For more information about fishing at Prineville Reservoir, check the Oregon Department of Fish and Wildlife fishing report.
While you might not be able to bring your yacht out to play, boats that you can carry are still perfectly feasible at the reservoir. In fact, kayaking tours are one of the park’s main events. You’ll paddle in time with local guides, who will teach you about the park’s history, geology, and wildlife. The tour typically lasts 3 hours, and there’s no need to bring your own gear. Kayaks, paddles, and life jackets are provided.
At the time of writing this, tours are $25 for a single and $40 dollars for a tandem kayak. Check with Oregon State Parks to make a reservation.
The dwindling water levels have done nothing to change the shape of the hills, or the beauty inherent in the high desert. The cliffs still stand tall, and when twilight has passed the heavens still open, producing a radiant display that can only be found at Prineville State Park. Camping there is a sublime experience.
While many of the boat-in campsites are inaccessible, the park still boasts an impressive number of spots, many with a view of the water, and they offer all the basic amenities. If primitive camping isn’t your thing, there are five deluxe cabins waiting to be reserved and a sixth at Jasper Point.
Unfortunately, reservations at the main, year-round campground do have to be made six months in advance, so make sure to have everything ready ahead of time. Also, know that while Jasper Point sites are available only on a seasonal basis, they are first-come-first-serve, making them a great alternative for visitors who decide to stay the night on a whim. For more information on camping or to make a reservation, head over to Oregon State Parks.
If you’d prefer something a bit more luxurious, book a stay at this beautiful cabin nearby. You could also try the Prineville Reservoir Resort. They have RV space rentals, a convenience store, a cafe, and a 7-room motel. It’s nice to have a piece of civilization close by, especially if you need to stop in for a quick meal.
When the sun starts to set at Prineville Reservoir, grab a chair and take a moment to watch. The sky takes on bands of rosy orange, fading up into azure blue and indigo. Soon the colors will fade, the indigo will take over, and the first stars of the night will begin to peek through. More and more will make their appearance, almost as if they were eager for you to see them. Eventually, there will be so many that they form a wispy backdrop, a tiny, crowded wave of the great mass that is our galaxy.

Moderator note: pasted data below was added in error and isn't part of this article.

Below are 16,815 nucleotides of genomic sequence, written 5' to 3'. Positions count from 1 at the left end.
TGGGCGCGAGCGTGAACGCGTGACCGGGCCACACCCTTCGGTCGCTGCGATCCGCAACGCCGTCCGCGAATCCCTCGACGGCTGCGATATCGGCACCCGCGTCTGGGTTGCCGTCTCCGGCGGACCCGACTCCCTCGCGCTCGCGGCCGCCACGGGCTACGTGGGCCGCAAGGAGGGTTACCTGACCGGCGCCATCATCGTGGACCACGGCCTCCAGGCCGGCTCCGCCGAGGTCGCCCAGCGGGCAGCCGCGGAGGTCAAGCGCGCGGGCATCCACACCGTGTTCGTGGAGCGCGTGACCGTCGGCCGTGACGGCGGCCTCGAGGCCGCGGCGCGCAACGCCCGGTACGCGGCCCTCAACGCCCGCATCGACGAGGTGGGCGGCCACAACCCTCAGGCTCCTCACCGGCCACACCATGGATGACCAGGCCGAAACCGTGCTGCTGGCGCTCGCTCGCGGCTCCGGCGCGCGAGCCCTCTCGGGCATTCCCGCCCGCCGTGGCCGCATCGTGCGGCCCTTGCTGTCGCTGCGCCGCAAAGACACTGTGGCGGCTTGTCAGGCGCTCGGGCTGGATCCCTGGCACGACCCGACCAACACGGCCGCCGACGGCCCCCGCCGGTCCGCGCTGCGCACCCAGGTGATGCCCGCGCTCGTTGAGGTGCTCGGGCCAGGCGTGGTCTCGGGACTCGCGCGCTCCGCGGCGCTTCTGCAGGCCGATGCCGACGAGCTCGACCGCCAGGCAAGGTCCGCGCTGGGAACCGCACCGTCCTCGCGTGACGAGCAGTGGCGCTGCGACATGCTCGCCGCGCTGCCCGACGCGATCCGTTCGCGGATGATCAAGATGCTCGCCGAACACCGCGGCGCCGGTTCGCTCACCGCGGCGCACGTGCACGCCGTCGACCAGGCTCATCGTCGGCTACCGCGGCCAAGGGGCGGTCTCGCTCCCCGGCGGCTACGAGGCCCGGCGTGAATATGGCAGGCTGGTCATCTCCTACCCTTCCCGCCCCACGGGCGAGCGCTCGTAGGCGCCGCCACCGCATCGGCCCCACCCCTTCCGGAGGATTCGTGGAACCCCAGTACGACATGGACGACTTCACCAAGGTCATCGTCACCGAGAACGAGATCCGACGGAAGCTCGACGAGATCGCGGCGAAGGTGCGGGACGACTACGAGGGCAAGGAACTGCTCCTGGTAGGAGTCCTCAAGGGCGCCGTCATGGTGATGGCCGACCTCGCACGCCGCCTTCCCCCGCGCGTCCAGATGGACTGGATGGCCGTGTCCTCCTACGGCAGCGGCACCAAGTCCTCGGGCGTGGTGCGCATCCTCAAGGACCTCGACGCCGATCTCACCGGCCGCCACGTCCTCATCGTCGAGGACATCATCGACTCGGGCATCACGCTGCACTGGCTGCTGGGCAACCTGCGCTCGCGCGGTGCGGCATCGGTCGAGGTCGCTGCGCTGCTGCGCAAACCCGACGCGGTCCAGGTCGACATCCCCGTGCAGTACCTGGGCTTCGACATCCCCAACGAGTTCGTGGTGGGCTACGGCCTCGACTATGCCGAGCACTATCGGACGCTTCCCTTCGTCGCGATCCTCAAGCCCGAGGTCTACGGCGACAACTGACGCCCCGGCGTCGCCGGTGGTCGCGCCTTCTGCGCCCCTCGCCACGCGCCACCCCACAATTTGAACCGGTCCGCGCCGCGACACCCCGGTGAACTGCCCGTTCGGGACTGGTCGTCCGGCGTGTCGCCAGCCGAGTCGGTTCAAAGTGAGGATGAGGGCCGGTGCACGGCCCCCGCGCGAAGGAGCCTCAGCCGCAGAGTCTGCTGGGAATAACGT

You can use a star map to pick out constellations, grab a telescope and explore firsthand, or simply finish your last cup of tea for the night. But no matter what you do, you will be left in awe.
Stargazers often find themselves wanting more after spending a night staring at the high desert sky. They’ll get excited, buy telescopes and download charts. For many, it becomes a lifetime obsession. If that’s you, check the Prineville State Park’s calendar of events. They often hold stargazing sessions for beginners and plan a trip to one of the local observatories.
Becoming a Dark Sky Park
Even with its spectacular night vistas, Prineville Reservoir State Park had to earn their status with the International Dark-Sky Association (IDSA).
The process of establishing a Dark Sky Park usually begins with a group of locals who have grown concerned about the harmful effects of light pollution on the environment. They’ll rehabilitate outdoor fixtures and put in place strict policies while conducting community outreach.
It can take 1-3 years before a decision is determined, and applications are rarely accepted, but that’s not what matters. What matters is that the process helps people understand the harm that this type of pollution can cause.
Light pollution affects all forms of life. Migrating birds will lose their way and die. Nocturnal animals will stay in their homes and starve to death, afraid to go out during what they believe to be daytime. Trees will develop deformities. Even humans suffer from light pollution. It dampens our ability to produce necessary bio-chemicals, leading to greater instances of chronic disease.
The park’s efforts to educate the public were the crowning jewel that allowed them to earn their status with the IDSA. They deserve just as much recognition as the skyline itself, if not for the lives of the wildlife that they saved, then for the hearts they won over.